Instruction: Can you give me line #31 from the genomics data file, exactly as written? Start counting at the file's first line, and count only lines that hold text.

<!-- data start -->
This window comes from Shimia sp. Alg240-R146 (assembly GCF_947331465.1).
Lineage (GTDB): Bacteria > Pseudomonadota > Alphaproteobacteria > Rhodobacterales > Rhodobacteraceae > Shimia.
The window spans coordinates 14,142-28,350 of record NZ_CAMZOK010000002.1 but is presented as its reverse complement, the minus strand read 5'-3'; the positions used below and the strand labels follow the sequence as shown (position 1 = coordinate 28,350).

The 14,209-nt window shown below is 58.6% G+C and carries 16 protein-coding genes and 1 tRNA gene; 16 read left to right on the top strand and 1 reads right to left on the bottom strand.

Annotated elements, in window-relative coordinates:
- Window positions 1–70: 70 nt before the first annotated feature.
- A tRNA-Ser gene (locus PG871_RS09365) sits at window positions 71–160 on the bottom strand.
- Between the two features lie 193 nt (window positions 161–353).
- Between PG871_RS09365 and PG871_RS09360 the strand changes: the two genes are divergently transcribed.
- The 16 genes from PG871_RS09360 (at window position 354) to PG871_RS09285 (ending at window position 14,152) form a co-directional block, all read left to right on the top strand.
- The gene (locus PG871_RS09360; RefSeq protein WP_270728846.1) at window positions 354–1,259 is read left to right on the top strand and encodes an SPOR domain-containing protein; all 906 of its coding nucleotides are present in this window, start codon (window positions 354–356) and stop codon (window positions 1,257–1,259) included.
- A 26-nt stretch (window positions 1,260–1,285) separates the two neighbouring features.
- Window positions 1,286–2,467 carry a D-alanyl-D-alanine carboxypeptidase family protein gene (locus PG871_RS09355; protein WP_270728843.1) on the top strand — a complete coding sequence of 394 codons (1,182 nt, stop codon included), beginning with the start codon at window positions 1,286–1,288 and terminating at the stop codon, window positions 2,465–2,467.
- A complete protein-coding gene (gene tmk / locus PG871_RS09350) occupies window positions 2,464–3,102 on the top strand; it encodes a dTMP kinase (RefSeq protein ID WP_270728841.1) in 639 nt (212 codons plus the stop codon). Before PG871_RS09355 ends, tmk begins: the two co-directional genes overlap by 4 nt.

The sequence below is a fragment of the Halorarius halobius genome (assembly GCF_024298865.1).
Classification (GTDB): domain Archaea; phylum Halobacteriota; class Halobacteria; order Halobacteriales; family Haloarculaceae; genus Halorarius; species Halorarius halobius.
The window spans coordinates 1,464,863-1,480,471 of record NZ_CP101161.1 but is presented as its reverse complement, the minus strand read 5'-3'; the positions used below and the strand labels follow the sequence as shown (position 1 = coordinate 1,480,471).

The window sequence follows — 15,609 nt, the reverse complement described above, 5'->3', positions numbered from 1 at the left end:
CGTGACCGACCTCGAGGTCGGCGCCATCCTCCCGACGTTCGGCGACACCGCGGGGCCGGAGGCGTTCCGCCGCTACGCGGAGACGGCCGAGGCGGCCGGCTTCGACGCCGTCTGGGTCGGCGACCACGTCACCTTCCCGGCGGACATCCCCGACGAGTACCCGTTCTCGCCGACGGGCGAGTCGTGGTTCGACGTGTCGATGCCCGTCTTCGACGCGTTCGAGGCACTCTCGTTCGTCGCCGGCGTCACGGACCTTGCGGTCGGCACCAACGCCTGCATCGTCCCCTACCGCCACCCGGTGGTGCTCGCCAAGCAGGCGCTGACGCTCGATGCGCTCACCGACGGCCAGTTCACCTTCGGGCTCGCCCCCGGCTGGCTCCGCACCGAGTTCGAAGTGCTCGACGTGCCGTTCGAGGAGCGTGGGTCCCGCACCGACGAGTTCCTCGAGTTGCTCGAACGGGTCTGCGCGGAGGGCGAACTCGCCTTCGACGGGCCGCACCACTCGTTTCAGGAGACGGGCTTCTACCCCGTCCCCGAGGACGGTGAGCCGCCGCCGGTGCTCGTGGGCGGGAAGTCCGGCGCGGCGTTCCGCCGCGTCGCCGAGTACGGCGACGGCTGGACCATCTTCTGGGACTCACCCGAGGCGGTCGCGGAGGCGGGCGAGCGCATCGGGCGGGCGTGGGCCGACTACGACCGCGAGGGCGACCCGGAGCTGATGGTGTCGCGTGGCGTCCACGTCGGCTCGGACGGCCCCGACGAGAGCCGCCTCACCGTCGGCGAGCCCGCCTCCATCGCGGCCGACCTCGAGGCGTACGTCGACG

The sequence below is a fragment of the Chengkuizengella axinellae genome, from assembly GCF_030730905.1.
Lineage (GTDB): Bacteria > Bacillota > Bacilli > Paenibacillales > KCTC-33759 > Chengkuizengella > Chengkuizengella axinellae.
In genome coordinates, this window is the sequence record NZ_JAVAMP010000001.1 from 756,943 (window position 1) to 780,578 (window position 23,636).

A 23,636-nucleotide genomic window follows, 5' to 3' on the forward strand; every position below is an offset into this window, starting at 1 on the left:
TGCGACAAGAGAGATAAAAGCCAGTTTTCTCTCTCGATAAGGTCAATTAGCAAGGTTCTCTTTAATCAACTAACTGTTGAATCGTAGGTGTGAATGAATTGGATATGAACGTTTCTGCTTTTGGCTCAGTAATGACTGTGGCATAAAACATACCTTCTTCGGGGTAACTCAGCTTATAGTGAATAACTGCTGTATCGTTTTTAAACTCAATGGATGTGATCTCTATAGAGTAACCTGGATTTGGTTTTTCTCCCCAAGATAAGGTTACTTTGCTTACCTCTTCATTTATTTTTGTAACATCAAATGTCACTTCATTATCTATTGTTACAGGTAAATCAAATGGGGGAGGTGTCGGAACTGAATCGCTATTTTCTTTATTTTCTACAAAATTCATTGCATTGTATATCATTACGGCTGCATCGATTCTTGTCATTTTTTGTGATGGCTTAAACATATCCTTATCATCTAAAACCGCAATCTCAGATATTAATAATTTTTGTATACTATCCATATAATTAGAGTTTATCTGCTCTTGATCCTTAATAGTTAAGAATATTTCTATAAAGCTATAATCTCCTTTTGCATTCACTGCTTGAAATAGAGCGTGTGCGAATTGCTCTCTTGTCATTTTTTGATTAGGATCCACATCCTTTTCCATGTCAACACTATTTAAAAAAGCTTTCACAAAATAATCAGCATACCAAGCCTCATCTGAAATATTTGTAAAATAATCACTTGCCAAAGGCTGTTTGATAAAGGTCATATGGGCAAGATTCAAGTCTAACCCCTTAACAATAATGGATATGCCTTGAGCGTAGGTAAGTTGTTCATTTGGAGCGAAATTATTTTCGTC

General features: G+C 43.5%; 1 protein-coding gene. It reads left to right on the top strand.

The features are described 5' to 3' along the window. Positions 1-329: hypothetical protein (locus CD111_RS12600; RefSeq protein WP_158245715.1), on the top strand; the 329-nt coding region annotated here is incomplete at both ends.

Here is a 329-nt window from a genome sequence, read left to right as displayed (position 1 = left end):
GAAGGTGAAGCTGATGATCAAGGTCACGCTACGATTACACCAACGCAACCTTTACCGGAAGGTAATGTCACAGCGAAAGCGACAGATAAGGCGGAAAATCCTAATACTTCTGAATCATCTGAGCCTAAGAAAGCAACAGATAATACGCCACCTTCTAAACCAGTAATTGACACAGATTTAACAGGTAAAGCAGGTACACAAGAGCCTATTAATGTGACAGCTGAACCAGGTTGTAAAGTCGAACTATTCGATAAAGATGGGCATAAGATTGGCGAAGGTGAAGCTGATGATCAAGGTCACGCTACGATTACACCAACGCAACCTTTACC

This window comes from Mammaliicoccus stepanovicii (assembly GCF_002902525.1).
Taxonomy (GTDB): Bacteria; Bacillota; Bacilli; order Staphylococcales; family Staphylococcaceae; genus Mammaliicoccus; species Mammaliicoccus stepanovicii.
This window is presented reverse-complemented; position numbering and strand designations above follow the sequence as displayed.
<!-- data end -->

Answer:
This window is presented reverse-complemented; position numbering and strand designations above follow the sequence as displayed.